Dave's Dilemma

Playing hide-and-seek with the truth -- the Jeffco way.

The excruciatingly inept program has been blasted by the hometown crowd for its factual inaccuracies, pompous tone and inch-deep "insights" into the killers' motivations and prior behavior. Part of the problem was a skimpy budget; the TAG team spent exactly one week doing fieldwork in Littleton and came away with 52 interviews, only nineteen of them on camera. (In contrast, the Sixty Minutes II hour on Columbine that aired last year was based on interviews with hundreds of sources over six months.) But a greater hurdle was access, the TAG shrinks say.

The psychological profilers were unable to speak with the parents of the gunmen, obtain their medical records or view the so-called "basement tapes," the videos Harris and Klebold made discussing their attack plans, which are currently sealed by court order. In one oddball scene, Thomas is featured calling a district court judge, pleading for permission to let the profilers see the tapes. A lawsuit filed by TAG seeking to make the tapes available to "professionals," but not the general public, is still pending.

Last Saturday, at a four-hour presentation to the media and interested parties, the TAG team struggled gamely to show that its findings have more meat on them than the documentary would suggest. Alternately praising the district attorney's office ("an agency that is truly invested in seeking the truth") and his own colleagues ("the most competent group of investigators anyone could assemble to answer Dave Thomas's questions"), project director Steven Pitt tried to make the case that TAG had plumbed the depths of the killers' psyches. Aside from some hints of animal torture, though, the team's account of Klebold's and Harris's backgrounds and behaviors offered nothing that hasn't been previously reported.

The pitchman: Dave Thomas pleads for the release of the "Basement Tapes" on A&E's Columbine show.
The pitchman: Dave Thomas pleads for the release of the "Basement Tapes" on A&E's Columbine show.

But then, the threat-assessment group had set out to assess only certain kinds of threats. One area of inquiry the group conspicuously ignored was any contact authorities had with Klebold and Harris prior to the attack on the school, including the pair's year-long participation in a juvenile diversion program (supervised by Thomas's office) and the bungled 1998 sheriff's investigation of Harris's Internet death threats. Dave Thomas didn't ask them to look into such matters, Pitt explains, much less probe what could be learned from the failed intervention efforts.

For his part, Thomas seems pleased with the TAG's numbingly obvious findings -- for example, that Klebold and Harris were angry and suicidal young men, out for infamy and revenge. "It causes us all to do a great deal of introspection," he says. "I think that's good."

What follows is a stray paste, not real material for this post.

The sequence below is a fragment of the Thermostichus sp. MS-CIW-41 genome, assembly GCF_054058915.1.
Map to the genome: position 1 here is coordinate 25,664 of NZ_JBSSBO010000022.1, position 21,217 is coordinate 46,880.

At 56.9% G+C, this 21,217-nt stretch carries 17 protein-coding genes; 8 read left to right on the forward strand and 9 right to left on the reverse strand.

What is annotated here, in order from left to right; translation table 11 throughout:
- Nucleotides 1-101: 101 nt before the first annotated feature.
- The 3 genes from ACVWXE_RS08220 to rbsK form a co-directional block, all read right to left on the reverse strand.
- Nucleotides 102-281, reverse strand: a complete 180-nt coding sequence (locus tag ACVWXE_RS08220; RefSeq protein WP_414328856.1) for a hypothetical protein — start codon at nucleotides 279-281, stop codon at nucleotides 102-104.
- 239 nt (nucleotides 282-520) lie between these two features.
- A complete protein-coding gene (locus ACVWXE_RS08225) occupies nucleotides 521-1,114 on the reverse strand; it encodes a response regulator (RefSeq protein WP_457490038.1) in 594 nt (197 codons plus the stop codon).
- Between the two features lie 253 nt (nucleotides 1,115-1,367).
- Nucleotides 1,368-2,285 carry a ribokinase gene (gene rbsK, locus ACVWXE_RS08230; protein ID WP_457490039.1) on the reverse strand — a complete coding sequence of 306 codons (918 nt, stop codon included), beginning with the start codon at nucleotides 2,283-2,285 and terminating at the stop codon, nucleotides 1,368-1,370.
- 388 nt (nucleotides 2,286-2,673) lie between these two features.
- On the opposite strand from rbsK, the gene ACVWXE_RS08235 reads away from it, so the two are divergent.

While the response to the psychiatric autopsy was underwhelming, Thomas's records task force has received some pretty scathing reviews, too. As several Columbine family members pointed out during the group's first meeting last month, the panel includes several officials with a stake in not disclosing records, including Assistant County Attorney Lily Oeffler (who has opposed numerous family and media records requests in court), sheriff's investigator Kate Battan (ditto) and Assistant District Attorney Kathy Sasak. One Columbine parent, John Ireland, has since joined the task force, but the group has resisted efforts to include Randy Brown, a vocal critic of Thomas and the sheriff's office, to assist their mission.

How successful the panel will be in rooting out more Columbine documents is hard to say; no one seems to know exactly what's left to be found. A month ago, Battan told the task force that the sheriff's office has released close to 17,000 pages and that the 5,000 pages left in the vault consist mostly of medical records, autopsy information, crime-scene photos and other court-sealed documents. Last week, the sheriff's office announced that it would release another 5,000 pages -- but it turns out that these are an entirely different 5,000 pages than the 5,000 pages Battan was talking about. Three years after Columbine, Jeffco is still unable to come up with an accurate count of which documents the agency has regarding the tragedy -- or even a rough estimate within, say, 5,000 pages.

Thomas's own position on the question of disclosure, like much of his Columbine involvement, is a puzzle. Months ago, Westword filed an open-records request with his office, urging the DA to lead the way by releasing his own as-yet-undisclosed records dealing with the diversion program. Thomas's office declined, citing a strict interpretation of the juvenile code. Had Klebold and Harris survived the attack on Columbine and been charged with homicide as adults, their juvenile records would be available to anyone. Because they didn't live to see felony charges, their diversion records remain sealed.

Even if more documents of significance emerge from the records hunt, they probably won't answer the most haunting questions about Columbine. Those answers might come from persuading the keepers of the secrets to talk. But Thomas, a man of secrets himself, has declined to call a grand jury to investigate police misconduct over Columbine, saying there's no evidence to support such a move. Instead, he's offered to conduct an informal inquiry to find out why police failed to follow up on the Brown family's complaints about Eric Harris a year before the attack.

Thomas made that promise to victims' families four months ago. The inquiry has been "on hold" ever since, pending the outcome of the El Paso investigation. Once that report is released, Thomas may be inspired, once again, to switch hats -- and enter Year Four of the post-Columbine era suitably attired.

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